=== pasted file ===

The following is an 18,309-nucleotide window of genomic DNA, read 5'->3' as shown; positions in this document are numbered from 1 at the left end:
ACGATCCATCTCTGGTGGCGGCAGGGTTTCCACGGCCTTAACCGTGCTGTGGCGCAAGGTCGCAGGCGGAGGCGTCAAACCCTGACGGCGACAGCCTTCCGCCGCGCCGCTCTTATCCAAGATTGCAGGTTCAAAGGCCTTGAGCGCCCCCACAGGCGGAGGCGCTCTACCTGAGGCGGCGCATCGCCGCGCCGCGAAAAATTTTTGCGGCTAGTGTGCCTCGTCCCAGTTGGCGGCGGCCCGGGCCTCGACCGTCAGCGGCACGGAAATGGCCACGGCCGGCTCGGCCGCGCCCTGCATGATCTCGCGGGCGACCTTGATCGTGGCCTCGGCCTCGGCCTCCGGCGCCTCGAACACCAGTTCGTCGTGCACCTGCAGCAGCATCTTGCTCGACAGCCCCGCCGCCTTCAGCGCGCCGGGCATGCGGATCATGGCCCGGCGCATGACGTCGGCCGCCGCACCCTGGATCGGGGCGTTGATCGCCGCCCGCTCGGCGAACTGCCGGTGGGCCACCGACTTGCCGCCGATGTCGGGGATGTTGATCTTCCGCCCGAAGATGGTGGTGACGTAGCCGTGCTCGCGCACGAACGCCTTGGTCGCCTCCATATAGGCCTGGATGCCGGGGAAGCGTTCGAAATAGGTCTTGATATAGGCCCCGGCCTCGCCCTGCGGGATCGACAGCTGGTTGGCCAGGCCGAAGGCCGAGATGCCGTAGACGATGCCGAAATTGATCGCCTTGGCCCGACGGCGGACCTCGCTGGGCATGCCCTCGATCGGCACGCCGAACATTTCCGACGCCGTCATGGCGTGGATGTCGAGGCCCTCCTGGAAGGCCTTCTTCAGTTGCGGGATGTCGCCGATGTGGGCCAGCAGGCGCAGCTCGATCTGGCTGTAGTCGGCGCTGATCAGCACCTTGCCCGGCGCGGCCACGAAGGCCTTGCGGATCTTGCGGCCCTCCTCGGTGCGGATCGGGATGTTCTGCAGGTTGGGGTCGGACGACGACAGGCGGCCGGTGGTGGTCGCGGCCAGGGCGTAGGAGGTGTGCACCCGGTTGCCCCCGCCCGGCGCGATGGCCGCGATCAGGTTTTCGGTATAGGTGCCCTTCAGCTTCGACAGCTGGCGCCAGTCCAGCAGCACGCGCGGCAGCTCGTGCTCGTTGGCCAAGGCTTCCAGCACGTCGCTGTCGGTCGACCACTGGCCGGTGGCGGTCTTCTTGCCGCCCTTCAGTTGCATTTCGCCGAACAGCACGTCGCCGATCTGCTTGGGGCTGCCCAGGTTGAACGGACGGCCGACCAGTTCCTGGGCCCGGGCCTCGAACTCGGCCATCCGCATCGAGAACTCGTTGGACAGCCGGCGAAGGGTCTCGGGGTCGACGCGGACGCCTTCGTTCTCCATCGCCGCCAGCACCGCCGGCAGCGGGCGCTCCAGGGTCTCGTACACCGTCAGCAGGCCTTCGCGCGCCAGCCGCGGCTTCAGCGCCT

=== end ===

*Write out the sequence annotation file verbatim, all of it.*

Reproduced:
The following is an 18,309-nucleotide window of genomic DNA, read 5'->3' as shown; positions in this document are numbered from 1 at the left end:
ACGATCCATCTCTGGTGGCGGCAGGGTTTCCACGGCCTTAACCGTGCTGTGGCGCAAGGTCGCAGGCGGAGGCGTCAAACCCTGACGGCGACAGCCTTCCGCCGCGCCGCTCTTATCCAAGATTGCAGGTTCAAAGGCCTTGAGCGCCCCCACAGGCGGAGGCGCTCTACCTGAGGCGGCGCATCGCCGCGCCGCGAAAAATTTTTGCGGCTAGTGTGCCTCGTCCCAGTTGGCGGCGGCCCGGGCCTCGACCGTCAGCGGCACGGAAATGGCCACGGCCGGCTCGGCCGCGCCCTGCATGATCTCGCGGGCGACCTTGATCGTGGCCTCGGCCTCGGCCTCCGGCGCCTCGAACACCAGTTCGTCGTGCACCTGCAGCAGCATCTTGCTCGACAGCCCCGCCGCCTTCAGCGCGCCGGGCATGCGGATCATGGCCCGGCGCATGACGTCGGCCGCCGCACCCTGGATCGGGGCGTTGATCGCCGCCCGCTCGGCGAACTGCCGGTGGGCCACCGACTTGCCGCCGATGTCGGGGATGTTGATCTTCCGCCCGAAGATGGTGGTGACGTAGCCGTGCTCGCGCACGAACGCCTTGGTCGCCTCCATATAGGCCTGGATGCCGGGGAAGCGTTCGAAATAGGTCTTGATATAGGCCCCGGCCTCGCCCTGCGGGATCGACAGCTGGTTGGCCAGGCCGAAGGCCGAGATGCCGTAGACGATGCCGAAATTGATCGCCTTGGCCCGACGGCGGACCTCGCTGGGCATGCCCTCGATCGGCACGCCGAACATTTCCGACGCCGTCATGGCGTGGATGTCGAGGCCCTCCTGGAAGGCCTTCTTCAGTTGCGGGATGTCGCCGATGTGGGCCAGCAGGCGCAGCTCGATCTGGCTGTAGTCGGCGCTGATCAGCACCTTGCCCGGCGCGGCCACGAAGGCCTTGCGGATCTTGCGGCCCTCCTCGGTGCGGATCGGGATGTTCTGCAGGTTGGGGTCGGACGACGACAGGCGGCCGGTGGTGGTCGCGGCCAGGGCGTAGGAGGTGTGCACCCGGTTGCCCCCGCCCGGCGCGATGGCCGCGATCAGGTTTTCGGTATAGGTGCCCTTCAGCTTCGACAGCTGGCGCCAGTCCAGCAGCACGCGCGGCAGCTCGTGCTCGTTGGCCAAGGCTTCCAGCACGTCGCTGTCGGTCGACCACTGGCCGGTGGCGGTCTTCTTGCCGCCCTTCAGTTGCATTTCGCCGAACAGCACGTCGCCGATCTGCTTGGGGCTGCCCAGGTTGAACGGACGGCCGACCAGTTCCTGGGCCCGGGCCTCGAACTCGGCCATCCGCATCGAGAACTCGTTGGACAGCCGGCGAAGGGTCTCGGGGTCGACGCGGACGCCTTCGTTCTCCATCGCCGCCAGCACCGCCGGCAGCGGGCGCTCCAGGGTCTCGTACACCGTCAGCAGGCCTTCGCGCGCCAGCCGCGGCTTCAGCGCCT